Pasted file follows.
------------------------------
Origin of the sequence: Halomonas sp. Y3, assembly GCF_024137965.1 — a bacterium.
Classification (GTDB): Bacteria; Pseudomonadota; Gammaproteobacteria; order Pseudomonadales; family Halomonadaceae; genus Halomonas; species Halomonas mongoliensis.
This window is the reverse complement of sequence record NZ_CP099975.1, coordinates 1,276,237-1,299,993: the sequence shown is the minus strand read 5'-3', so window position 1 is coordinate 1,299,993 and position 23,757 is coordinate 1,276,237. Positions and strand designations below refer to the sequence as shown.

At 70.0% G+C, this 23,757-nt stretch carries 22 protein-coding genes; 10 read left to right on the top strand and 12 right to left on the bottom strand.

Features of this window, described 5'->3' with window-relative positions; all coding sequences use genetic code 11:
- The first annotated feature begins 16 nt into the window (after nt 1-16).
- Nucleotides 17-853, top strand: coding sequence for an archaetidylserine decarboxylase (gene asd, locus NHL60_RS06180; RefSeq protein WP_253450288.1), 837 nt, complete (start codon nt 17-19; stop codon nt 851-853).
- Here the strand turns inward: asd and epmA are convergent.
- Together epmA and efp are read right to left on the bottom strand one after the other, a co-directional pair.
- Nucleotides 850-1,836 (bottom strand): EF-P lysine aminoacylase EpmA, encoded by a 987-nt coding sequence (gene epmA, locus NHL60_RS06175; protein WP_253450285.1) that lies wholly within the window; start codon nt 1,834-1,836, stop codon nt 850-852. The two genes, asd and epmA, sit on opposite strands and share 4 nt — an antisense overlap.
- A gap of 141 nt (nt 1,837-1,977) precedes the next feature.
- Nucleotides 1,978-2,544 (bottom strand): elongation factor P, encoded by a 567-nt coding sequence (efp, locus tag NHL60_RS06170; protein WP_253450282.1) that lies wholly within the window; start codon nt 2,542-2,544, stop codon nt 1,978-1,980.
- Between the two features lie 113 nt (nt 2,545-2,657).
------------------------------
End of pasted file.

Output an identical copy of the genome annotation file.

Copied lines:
Origin of the sequence: Halomonas sp. Y3, assembly GCF_024137965.1 — a bacterium.
Classification (GTDB): Bacteria; Pseudomonadota; Gammaproteobacteria; order Pseudomonadales; family Halomonadaceae; genus Halomonas; species Halomonas mongoliensis.
This window is the reverse complement of sequence record NZ_CP099975.1, coordinates 1,276,237-1,299,993: the sequence shown is the minus strand read 5'-3', so window position 1 is coordinate 1,299,993 and position 23,757 is coordinate 1,276,237. Positions and strand designations below refer to the sequence as shown.

At 70.0% G+C, this 23,757-nt stretch carries 22 protein-coding genes; 10 read left to right on the top strand and 12 right to left on the bottom strand.

Features of this window, described 5'->3' with window-relative positions; all coding sequences use genetic code 11:
- The first annotated feature begins 16 nt into the window (after nt 1-16).
- Nucleotides 17-853, top strand: coding sequence for an archaetidylserine decarboxylase (gene asd, locus NHL60_RS06180; RefSeq protein WP_253450288.1), 837 nt, complete (start codon nt 17-19; stop codon nt 851-853).
- Here the strand turns inward: asd and epmA are convergent.
- Together epmA and efp are read right to left on the bottom strand one after the other, a co-directional pair.
- Nucleotides 850-1,836 (bottom strand): EF-P lysine aminoacylase EpmA, encoded by a 987-nt coding sequence (gene epmA, locus NHL60_RS06175; protein WP_253450285.1) that lies wholly within the window; start codon nt 1,834-1,836, stop codon nt 850-852. The two genes, asd and epmA, sit on opposite strands and share 4 nt — an antisense overlap.
- A gap of 141 nt (nt 1,837-1,977) precedes the next feature.
- Nucleotides 1,978-2,544 (bottom strand): elongation factor P, encoded by a 567-nt coding sequence (efp, locus tag NHL60_RS06170; protein WP_253450282.1) that lies wholly within the window; start codon nt 2,542-2,544, stop codon nt 1,978-1,980.
- Between the two features lie 113 nt (nt 2,545-2,657).